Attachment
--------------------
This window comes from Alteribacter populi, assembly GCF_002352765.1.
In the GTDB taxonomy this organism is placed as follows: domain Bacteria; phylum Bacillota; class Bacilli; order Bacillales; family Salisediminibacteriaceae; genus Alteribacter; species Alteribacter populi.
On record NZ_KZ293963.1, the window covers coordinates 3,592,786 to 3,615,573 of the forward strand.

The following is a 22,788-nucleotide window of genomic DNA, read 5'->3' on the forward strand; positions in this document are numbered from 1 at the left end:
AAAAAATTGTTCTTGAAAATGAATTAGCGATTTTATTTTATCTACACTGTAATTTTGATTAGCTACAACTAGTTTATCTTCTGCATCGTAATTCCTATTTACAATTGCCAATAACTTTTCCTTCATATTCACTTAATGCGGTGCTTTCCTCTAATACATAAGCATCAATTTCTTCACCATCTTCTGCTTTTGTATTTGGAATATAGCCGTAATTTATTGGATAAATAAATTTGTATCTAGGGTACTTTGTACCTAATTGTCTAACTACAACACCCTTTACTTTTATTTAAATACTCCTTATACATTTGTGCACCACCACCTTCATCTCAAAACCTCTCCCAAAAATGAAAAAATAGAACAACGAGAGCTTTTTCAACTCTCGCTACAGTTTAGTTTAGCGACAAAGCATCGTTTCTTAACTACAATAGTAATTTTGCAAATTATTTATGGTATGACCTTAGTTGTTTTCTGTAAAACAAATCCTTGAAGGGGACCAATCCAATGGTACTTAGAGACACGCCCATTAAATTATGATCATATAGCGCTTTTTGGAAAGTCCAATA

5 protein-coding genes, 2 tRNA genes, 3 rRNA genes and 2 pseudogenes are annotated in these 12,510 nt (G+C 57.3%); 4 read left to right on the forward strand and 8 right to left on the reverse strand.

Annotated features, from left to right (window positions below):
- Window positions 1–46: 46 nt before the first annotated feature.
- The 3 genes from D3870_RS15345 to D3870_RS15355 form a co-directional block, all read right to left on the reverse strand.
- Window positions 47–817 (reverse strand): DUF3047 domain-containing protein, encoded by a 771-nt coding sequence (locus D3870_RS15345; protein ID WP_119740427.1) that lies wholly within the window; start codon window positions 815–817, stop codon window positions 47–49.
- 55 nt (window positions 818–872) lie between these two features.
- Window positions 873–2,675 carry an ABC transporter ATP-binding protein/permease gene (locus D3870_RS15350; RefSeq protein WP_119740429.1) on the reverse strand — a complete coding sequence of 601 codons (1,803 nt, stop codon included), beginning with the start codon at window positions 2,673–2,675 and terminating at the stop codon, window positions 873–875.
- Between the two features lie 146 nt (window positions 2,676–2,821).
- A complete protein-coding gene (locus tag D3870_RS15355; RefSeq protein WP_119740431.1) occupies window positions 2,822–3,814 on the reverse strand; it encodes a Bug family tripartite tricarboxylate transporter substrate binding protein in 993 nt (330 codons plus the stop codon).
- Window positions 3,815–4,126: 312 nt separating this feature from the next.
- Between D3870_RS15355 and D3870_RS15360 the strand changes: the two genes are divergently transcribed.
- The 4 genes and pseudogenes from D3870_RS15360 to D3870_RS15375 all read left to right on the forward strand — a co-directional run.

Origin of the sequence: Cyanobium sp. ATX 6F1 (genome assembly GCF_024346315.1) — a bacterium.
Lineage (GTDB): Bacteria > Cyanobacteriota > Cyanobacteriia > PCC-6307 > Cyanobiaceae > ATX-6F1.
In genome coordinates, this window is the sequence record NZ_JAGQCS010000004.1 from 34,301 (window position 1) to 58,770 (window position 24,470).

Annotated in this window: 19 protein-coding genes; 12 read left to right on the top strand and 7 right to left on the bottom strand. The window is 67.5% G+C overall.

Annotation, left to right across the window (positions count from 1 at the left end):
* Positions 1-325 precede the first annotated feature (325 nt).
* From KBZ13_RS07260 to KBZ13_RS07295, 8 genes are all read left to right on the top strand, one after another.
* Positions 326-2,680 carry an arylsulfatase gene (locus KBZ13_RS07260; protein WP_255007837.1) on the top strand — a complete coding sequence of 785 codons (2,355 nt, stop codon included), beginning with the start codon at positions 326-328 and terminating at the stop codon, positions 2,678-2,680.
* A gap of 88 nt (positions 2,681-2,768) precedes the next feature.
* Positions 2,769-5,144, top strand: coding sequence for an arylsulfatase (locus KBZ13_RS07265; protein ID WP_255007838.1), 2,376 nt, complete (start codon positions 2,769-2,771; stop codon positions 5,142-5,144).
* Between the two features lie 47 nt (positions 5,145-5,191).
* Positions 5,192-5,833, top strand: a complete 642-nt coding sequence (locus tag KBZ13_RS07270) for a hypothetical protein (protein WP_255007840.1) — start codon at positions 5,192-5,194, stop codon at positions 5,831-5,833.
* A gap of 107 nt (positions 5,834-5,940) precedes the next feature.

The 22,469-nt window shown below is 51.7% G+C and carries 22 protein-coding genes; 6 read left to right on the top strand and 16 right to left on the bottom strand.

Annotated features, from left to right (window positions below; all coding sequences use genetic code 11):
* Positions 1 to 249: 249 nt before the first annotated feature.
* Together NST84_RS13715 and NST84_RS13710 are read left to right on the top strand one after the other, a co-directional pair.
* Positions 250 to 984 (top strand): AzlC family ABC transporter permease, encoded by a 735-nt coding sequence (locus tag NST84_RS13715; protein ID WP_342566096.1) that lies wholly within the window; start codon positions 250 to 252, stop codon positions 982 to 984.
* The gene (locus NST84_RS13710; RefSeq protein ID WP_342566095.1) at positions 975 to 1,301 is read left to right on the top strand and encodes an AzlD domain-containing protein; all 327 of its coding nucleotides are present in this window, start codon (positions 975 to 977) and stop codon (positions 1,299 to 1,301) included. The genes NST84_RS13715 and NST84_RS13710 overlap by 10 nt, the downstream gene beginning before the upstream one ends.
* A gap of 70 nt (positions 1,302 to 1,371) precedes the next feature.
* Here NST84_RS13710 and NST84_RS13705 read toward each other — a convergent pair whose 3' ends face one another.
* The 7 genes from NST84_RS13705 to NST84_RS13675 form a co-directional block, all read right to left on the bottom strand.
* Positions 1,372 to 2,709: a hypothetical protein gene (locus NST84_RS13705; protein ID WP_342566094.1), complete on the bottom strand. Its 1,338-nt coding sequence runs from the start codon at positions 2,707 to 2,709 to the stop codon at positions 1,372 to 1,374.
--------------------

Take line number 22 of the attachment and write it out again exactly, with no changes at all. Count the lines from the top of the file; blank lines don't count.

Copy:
Annotation, left to right across the window (positions count from 1 at the left end):